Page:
Paul: Then, you were working in a sort of restorative justice program at Evergreen tied to sustainability in prisons. Expand.

Evan: This is where I lean on the words of Nalini: the power of nature. Everyone who works with SPP sees the power of fresh air and getting your hands dirty. Working in a prison can be a dismal setting — windowless cells, limited outside time, fluorescent lights. This is not a restorative situation. There are major problems with the criminal justice system in this country, I don’t claim to be an expert on this. But I have seen the impact that building a greenhouse in a prison yard can bring. What the nurturing of a tiny plant from seed to flower can do for a person. We worked with prisoners to captive rear Taylor’s Checkerspot butterflies and Oregon spotted frogs in Washington. Watching these “hardened” criminals hand feed and raise these tiny creatures in a prison setting was restorative, for me, and for those individuals. The guys that raised the frogs made hats with “Cedar Creek (Prison) Frog Crew” printed on them, they wore them around the prison like badges of honor.

Paul: Where do you see yourself in 15 years? Location-wise, intellectually speaking, emotionally, and politically?

Evan: Oof. I’ve been so busy lately I’ve just been able to take it day by day. In 15 years, I’ll be 50. I have no idea where this world will be at that point, so I really can’t say where I’ll be either. Long term dreams are important, but right now I’m just thinking about how to get my projects on the ground for this summer…

Note: First appeared in Paul’s column, Deep Dive, in Oregon Coast Today.

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Mega Droughts Engulf Countries

Throughout the world, mega droughts are hitting hard with a ferocity not seen in decades and in some cases not seen in centuries. It’s not merely coincidental that as global warming accelerates droughts turn more vicious than ever before. All of which begs the logical question of when will world leaders wake up with a unified plan of action to mitigate carbon emissions, or is it already too late?

Nobody knows for sure if and when it is too late, but the evidence is crystal clear that extraordinarily powerful droughts are decimating regions of the planet like there’s no tomorrow.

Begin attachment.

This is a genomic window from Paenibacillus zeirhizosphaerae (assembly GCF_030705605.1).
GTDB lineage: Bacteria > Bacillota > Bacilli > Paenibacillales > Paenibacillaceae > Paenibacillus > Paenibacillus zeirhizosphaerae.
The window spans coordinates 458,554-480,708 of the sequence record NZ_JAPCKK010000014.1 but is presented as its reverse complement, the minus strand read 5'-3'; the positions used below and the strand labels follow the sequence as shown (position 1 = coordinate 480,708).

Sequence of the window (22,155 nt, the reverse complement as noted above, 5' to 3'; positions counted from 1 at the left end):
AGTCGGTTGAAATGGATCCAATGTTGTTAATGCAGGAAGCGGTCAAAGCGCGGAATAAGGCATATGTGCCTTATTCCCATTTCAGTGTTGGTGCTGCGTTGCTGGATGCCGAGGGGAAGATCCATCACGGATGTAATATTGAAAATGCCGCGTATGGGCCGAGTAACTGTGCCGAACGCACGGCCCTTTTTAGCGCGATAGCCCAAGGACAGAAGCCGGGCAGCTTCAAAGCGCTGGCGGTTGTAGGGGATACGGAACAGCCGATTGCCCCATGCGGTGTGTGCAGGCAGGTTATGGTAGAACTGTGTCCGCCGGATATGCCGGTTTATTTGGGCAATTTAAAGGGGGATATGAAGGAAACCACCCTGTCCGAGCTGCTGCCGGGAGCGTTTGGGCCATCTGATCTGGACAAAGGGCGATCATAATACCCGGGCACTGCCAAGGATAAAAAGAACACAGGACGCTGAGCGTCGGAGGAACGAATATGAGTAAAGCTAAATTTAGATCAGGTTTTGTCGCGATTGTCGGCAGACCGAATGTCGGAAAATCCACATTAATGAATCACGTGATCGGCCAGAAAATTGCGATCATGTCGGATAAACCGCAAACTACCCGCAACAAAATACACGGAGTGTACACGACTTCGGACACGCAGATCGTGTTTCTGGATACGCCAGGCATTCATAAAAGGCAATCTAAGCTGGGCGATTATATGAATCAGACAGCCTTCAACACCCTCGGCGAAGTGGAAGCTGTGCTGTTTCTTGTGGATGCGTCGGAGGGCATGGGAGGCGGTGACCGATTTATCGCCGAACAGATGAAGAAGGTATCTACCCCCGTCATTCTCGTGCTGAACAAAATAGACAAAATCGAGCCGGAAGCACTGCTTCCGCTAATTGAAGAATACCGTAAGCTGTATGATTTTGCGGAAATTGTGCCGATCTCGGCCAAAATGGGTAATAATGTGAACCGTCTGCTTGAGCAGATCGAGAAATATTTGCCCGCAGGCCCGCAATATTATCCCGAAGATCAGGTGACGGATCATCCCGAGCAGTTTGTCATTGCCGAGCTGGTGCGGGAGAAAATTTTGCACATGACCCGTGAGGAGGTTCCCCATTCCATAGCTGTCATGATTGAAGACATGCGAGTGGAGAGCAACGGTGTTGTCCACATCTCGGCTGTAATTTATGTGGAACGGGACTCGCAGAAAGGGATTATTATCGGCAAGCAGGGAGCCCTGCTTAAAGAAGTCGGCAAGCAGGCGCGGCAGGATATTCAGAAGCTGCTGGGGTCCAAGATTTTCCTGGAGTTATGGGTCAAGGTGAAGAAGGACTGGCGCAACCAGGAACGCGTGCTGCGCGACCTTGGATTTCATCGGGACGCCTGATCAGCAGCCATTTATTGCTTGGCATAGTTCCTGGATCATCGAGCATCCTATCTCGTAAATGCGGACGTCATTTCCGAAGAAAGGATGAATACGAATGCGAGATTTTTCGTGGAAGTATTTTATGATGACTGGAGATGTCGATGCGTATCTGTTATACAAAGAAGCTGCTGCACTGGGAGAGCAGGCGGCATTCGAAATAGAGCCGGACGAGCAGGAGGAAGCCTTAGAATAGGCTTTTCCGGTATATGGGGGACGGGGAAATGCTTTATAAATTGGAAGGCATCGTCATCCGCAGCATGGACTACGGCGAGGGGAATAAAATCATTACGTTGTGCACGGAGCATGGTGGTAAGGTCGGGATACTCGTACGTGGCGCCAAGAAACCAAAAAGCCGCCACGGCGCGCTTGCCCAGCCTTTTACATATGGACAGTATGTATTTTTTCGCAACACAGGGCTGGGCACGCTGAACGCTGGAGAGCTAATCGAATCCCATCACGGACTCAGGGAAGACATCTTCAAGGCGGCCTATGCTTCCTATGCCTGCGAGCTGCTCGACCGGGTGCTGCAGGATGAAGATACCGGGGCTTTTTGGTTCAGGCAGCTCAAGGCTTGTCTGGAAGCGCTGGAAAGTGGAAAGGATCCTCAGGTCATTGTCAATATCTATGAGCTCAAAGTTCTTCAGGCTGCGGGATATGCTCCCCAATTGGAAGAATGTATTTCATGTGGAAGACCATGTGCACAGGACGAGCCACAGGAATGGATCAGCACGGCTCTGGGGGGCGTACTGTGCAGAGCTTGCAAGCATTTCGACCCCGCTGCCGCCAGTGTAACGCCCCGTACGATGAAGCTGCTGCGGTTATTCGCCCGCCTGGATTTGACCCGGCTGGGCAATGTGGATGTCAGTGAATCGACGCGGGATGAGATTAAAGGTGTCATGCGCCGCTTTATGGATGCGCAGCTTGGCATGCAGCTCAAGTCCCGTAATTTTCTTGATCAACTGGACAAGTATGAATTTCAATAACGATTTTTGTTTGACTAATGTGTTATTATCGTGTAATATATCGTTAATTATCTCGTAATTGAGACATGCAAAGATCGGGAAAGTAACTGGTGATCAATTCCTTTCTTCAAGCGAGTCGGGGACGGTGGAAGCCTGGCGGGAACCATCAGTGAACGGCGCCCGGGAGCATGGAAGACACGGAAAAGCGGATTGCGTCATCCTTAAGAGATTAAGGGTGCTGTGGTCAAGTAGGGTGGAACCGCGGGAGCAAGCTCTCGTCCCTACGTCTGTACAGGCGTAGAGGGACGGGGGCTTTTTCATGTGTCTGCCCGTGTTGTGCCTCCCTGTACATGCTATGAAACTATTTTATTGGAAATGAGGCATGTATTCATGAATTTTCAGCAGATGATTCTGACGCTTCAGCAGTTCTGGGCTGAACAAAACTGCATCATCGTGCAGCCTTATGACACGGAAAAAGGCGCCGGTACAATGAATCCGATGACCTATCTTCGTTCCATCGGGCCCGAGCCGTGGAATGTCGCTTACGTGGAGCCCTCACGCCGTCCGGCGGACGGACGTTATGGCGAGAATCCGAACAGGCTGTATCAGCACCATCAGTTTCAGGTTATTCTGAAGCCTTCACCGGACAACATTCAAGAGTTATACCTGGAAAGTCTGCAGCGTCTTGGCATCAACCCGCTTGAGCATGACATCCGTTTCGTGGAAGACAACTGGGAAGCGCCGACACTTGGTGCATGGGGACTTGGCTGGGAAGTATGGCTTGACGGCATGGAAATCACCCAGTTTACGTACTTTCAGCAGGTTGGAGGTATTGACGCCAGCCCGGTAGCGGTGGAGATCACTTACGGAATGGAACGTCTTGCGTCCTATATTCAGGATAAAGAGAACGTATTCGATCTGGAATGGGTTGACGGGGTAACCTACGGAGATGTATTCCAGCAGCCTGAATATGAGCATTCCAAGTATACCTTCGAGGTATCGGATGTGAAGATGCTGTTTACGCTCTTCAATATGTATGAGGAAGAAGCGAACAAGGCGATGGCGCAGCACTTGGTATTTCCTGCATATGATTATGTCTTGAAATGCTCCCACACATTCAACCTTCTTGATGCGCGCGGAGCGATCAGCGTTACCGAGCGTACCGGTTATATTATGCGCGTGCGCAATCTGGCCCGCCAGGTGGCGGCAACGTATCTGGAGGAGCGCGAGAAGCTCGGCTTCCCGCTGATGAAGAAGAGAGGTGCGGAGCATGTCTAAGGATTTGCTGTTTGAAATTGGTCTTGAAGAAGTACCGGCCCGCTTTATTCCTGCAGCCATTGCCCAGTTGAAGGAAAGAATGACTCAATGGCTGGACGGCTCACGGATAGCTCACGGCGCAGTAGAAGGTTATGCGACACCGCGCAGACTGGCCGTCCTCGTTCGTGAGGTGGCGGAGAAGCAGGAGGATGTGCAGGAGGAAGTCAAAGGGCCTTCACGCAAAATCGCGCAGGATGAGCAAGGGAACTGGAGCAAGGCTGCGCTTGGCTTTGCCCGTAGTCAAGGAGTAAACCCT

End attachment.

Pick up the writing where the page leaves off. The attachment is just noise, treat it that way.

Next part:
An Australian research paper1 addressed the issue: . According to The University of Melbourne headline about the article: “Recent Australian Droughts may be the Worst in 800 Years.”

That study, which identified the “worst droughts in 800 years,” was published two years prior to the recent drought period accompanied by massive fires across the entire continent… these are unprecedented conditions… never before recorded or seen! Thus sending a strong signal that the world’s normalized climate system is broken, caving-in to a new era of “torrid breakaway climate extremes.”

According to the Australian Bureau of Meteorology:

The data is in and 2019 has topped the charts for average and maximum temperatures as well as the lowest annual rainfall across the country.

According to the report, Australia’s annual mean temperature was 1.52°C above the 1961-90 average of 21.8°C. Results: A dried-out continent ignited into torrid breakaway fires. Curiously enough, 1.5°C above pre-industrial is the guardrail danger zone reported at the most recent Intergovernmental Panel on Climate Change meetings.

Meanwhile, severe droughts are hitting throughout the world; e.g., according to NBC News: “Ravaged by drought, farmers in rural Honduras and Guatemala live on the edge of hunger… Central America’s Choice: Pray for Rain or Migrate.”

Based upon activity at the U.S. border, Central Americans have selected the migration option, giving up hope, heading north. As the Trump administration rejects the legitimacy of climate change/global warming, forces of climate change drive eco migrants to the States.

According to the UN World Food Program, as for Central America: “Five years of recurring droughts have destroyed maize and bean harvests, leaving poor subsistence farmers in the so-called Dry Corridor that runs through Guatemala, El Salvador, Honduras and Nicaragua struggling to feed their families.”